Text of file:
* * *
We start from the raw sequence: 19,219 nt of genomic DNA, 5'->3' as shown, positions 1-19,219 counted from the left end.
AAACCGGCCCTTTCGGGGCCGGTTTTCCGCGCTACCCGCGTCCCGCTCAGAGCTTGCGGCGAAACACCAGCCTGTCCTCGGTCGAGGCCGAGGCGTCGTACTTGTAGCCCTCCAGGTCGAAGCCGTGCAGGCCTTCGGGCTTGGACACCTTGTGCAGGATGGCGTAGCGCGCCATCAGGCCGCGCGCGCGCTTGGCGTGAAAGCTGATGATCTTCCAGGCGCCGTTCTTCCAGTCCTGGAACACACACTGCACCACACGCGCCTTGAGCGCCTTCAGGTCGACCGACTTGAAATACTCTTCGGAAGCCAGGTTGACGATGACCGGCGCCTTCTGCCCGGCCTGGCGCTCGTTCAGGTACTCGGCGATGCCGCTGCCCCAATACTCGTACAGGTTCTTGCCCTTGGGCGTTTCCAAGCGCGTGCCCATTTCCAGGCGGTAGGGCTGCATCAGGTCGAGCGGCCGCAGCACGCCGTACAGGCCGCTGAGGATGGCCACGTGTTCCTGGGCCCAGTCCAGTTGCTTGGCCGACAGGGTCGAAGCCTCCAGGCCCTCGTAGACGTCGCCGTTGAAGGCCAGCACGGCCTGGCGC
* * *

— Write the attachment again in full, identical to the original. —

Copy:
We start from the raw sequence: 19,219 nt of genomic DNA, 5'->3' as shown, positions 1-19,219 counted from the left end.
AAACCGGCCCTTTCGGGGCCGGTTTTCCGCGCTACCCGCGTCCCGCTCAGAGCTTGCGGCGAAACACCAGCCTGTCCTCGGTCGAGGCCGAGGCGTCGTACTTGTAGCCCTCCAGGTCGAAGCCGTGCAGGCCTTCGGGCTTGGACACCTTGTGCAGGATGGCGTAGCGCGCCATCAGGCCGCGCGCGCGCTTGGCGTGAAAGCTGATGATCTTCCAGGCGCCGTTCTTCCAGTCCTGGAACACACACTGCACCACACGCGCCTTGAGCGCCTTCAGGTCGACCGACTTGAAATACTCTTCGGAAGCCAGGTTGACGATGACCGGCGCCTTCTGCCCGGCCTGGCGCTCGTTCAGGTACTCGGCGATGCCGCTGCCCCAATACTCGTACAGGTTCTTGCCCTTGGGCGTTTCCAAGCGCGTGCCCATTTCCAGGCGGTAGGGCTGCATCAGGTCGAGCGGCCGCAGCACGCCGTACAGGCCGCTGAGGATGGCCACGTGTTCCTGGGCCCAGTCCAGTTGCTTGGCCGACAGGGTCGAAGCCTCCAGGCCCTCGTAGACGTCGCCGTTGAAGGCCAGCACGGCCTGGCGC